DOI: http://dx.doi.org/10.18203/2320-1770.ijrcog20200889

Comparison of empirical use of low dose aspirin and enoxaprin in the treatment of unexplained recurrent pregnancy loss

Sunil Kumar Juneja, Pooja Tandon, Gagandeep Kaur, Bakul Kapoor, Guneet Singh Sidhu

Abstract


Background: Recurrent pregnancy losses have commonly been defined as three or more consecutive spontaneous pregnancy losses. About 1-2% of women suffer from recurrent miscarriages. The cause is multifactorial such as uterine anomalies, endocrine disorders, immunological causes, infections, chromosomal anomalies and maternal autoimmune diseases. In 50-60% of cases recurrent pregnancy losses, the cause remains unclear. Objective of this study was to compare the maternal and fetal outcome in patients with unexplained recurrent pregnancy loss treated with LMWH (Enoxaparin) vs Aspirin during pregnancy.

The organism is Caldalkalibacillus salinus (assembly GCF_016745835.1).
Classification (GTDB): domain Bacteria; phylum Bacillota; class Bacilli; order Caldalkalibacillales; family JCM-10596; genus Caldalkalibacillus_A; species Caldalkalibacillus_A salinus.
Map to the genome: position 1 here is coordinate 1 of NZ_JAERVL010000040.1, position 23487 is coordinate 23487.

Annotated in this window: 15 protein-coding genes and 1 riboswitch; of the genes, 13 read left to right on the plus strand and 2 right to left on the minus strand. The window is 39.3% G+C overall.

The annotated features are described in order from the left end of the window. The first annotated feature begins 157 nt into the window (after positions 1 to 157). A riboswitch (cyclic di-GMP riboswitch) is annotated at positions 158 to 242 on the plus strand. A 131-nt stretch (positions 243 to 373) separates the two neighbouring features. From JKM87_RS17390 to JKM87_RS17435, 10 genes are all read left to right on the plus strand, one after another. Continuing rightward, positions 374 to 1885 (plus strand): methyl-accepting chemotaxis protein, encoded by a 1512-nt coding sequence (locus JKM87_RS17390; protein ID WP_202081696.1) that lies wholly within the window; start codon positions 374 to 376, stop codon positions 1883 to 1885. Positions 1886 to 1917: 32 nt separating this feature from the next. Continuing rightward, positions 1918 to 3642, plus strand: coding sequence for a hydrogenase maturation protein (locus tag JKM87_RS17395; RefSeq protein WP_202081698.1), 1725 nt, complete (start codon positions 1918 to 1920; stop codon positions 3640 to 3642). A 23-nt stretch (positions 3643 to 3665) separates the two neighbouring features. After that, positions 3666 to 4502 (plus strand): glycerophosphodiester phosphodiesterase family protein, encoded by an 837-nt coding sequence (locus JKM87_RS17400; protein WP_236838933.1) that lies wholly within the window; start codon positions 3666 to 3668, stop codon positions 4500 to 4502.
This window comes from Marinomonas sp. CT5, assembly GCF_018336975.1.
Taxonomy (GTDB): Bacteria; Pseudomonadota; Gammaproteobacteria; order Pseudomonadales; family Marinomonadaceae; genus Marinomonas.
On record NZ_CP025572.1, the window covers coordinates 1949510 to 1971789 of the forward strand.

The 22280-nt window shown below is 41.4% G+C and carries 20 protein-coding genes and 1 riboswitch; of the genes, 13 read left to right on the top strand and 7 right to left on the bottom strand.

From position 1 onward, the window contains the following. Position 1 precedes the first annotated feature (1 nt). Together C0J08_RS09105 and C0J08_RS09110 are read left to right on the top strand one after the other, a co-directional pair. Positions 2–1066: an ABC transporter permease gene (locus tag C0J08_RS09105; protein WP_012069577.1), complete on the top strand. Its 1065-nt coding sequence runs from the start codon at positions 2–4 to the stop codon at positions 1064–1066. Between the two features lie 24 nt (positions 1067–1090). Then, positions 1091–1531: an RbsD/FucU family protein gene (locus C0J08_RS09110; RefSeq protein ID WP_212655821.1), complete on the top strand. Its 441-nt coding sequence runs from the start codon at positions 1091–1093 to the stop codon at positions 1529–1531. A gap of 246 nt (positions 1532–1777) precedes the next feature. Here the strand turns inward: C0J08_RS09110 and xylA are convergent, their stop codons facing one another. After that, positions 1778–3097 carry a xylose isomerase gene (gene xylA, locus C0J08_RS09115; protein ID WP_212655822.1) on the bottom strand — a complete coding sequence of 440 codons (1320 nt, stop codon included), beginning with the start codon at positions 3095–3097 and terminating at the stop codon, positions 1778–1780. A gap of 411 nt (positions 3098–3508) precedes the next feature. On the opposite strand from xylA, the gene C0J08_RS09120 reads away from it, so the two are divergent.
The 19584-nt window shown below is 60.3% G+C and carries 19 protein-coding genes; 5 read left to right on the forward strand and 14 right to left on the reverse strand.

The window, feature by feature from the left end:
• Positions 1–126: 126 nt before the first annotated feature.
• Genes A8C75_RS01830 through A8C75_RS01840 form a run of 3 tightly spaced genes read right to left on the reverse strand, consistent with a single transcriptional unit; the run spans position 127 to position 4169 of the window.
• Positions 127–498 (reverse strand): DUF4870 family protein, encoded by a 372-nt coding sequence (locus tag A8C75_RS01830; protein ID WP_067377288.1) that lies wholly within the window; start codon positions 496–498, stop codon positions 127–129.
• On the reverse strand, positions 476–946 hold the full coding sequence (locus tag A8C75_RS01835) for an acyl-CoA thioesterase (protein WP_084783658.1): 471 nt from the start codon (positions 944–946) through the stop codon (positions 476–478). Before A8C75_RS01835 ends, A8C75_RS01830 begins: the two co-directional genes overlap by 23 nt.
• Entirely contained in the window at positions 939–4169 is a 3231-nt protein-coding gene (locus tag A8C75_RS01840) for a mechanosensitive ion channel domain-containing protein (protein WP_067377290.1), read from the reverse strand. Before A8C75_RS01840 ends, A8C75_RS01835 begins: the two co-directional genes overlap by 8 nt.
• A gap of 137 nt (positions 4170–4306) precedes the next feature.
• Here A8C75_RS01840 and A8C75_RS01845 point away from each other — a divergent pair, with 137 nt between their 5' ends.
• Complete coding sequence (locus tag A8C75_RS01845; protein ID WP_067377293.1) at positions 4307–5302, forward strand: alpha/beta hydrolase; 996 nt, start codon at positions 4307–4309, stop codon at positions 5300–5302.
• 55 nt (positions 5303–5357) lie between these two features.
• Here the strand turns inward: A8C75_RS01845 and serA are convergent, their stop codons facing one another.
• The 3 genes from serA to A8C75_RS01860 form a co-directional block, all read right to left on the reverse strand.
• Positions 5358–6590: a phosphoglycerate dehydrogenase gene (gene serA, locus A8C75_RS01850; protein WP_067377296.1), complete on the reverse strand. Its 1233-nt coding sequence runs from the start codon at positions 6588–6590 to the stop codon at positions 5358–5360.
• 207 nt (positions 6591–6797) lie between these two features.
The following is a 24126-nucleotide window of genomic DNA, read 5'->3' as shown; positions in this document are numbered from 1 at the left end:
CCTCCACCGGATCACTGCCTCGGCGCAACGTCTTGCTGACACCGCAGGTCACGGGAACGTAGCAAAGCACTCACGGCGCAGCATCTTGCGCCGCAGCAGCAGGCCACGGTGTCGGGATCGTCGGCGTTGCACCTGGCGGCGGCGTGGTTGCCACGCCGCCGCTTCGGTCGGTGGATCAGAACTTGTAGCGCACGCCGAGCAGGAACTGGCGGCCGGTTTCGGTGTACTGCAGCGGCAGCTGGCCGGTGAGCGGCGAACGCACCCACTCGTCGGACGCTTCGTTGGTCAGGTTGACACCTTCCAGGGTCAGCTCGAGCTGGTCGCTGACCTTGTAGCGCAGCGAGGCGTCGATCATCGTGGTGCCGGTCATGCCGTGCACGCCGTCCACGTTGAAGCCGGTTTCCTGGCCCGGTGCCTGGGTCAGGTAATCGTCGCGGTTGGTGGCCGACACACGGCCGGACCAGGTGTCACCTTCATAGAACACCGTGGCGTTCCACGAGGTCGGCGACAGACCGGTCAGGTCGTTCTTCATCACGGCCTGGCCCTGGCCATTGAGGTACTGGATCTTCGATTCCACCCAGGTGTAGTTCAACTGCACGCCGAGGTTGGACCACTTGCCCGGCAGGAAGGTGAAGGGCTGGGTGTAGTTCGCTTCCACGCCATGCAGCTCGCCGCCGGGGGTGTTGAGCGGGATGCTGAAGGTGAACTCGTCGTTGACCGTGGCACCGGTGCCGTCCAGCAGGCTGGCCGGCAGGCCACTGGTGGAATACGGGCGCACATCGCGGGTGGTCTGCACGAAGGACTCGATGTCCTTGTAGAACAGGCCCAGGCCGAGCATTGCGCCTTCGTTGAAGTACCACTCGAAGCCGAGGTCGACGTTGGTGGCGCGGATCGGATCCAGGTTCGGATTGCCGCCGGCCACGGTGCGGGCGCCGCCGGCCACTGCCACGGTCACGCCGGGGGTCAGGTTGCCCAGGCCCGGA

Methods: Women with 3 or more pregnancy losses, aged between 18-40 years, booked for antenatal care and delivery in our hospital between January 2012 and December 2016 were followed till 6 months after delivery.

Results: A total number of 146 women were assessed for eligibility. We had 62 women in Group A (aspirin group) and 84 women in Group E (enoxaparin group). Enoxaparin was given to all those ladies who had taken aspirin in previous pregnancies with no live outcome. Good neonatal outcome was observed with Enoxaparin.

Conclusions: Live birth rates did not show significant difference between the two study groups. But empirical use of enoxaparin in patients with no live birth who have taken low dose aspirin in previous pregnancy had shown improved results, so enoxaparin should be used empirically as a first line agent in such cases.


Keywords


Aspirin, Enoxaparin, Low molecular weight heparin, Pregnancy, Recurrent, Unexplained

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References


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